U.S. market futures, most Asian stocks, and crude oil tumbled on Monday over fears of new restrictions to combat the omicron virus type, as well as a setback to President Joe Biden’s economic strategy.
Bond rates fell, gold rose, and the dollar maintained its Friday gain despite a cautious atmosphere.
Traders were evaluating the recent remarks from U.S. Senator Joe Manchin, who left Democrats with little choice for reviving Biden’s program after opposing the roughly $2 trillion tax-and-spending bill.
New restrictions in areas of Europe to slow the spread of omicron are also upsetting investors and dragging on risk sentiment.
In China, the central bank cut the one-year loan prime rate for the first time in 20 months while maintaining the five-year rate unchanged. The Chinese stock market fluctuated. Calls for softening have intensified in response to a crackdown on the property sector, which is dragging on economic growth.
Markets are dealing with a number of uncertainty as we approach the holiday season when lower trading volumes can amplify swings. Manchin threw the latest curveball, with Goldman Sachs Group Inc. economists led by Jan Hatzius lowering their U.S. economic growth projections in response to the senator’s decision.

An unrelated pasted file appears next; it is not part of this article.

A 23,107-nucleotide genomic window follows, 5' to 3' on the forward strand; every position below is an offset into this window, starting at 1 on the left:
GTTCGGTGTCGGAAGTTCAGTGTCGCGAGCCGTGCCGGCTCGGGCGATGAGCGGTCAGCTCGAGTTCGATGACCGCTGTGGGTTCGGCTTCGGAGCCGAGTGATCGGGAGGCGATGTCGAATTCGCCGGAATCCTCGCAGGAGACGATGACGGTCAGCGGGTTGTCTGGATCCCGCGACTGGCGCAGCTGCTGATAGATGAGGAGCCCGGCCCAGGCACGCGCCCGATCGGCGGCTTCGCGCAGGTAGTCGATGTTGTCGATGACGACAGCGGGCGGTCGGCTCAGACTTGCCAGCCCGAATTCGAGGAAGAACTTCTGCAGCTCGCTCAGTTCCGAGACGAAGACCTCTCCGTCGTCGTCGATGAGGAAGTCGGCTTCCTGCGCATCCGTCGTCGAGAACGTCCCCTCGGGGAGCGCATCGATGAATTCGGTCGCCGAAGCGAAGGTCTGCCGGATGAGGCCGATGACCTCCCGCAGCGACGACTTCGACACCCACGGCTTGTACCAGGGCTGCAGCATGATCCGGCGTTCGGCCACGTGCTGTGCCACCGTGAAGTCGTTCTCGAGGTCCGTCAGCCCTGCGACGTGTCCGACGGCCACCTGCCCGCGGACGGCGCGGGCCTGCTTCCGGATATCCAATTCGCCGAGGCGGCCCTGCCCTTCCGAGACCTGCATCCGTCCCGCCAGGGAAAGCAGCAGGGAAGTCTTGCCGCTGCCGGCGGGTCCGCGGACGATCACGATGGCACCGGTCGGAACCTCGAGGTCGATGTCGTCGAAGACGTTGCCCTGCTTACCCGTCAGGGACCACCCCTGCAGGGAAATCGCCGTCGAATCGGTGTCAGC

“Omicron is still a problem, and cases are increasing,” said Robert Schein, chief investment officer at Blanke Schein Wealth Management. “Investors should expect Covid to remain a major factor in market performance until 2022.” Investors aren’t accustomed to protracting periods of the volatility after the 21-month bull market.”
Global markets fell last week, owing in part to expectations of lessening central bank support as officials shift their focus to combating inflation. According to Federal Reserve Governor Christopher Waller, a speedier wind-down of the central bank’s bond-buying program puts it in a position to begin raising interest rates as early as March.
Meanwhile, Turkish President Recep Tayyip Erdogan promised to keep cutting interest rates, which have caused the Turkish lira to be the world’s worst-performing currency over the last three months.
Rising instances of the virus prompted the Netherlands to revert to lockdown, while UK Health Secretary Sajid Javid refused to rule out further measures before Christmas. Lockdowns in the United States are unlikely, but hospitals may be overburdened, according to Biden’s top medical adviser, Anthony Fauci.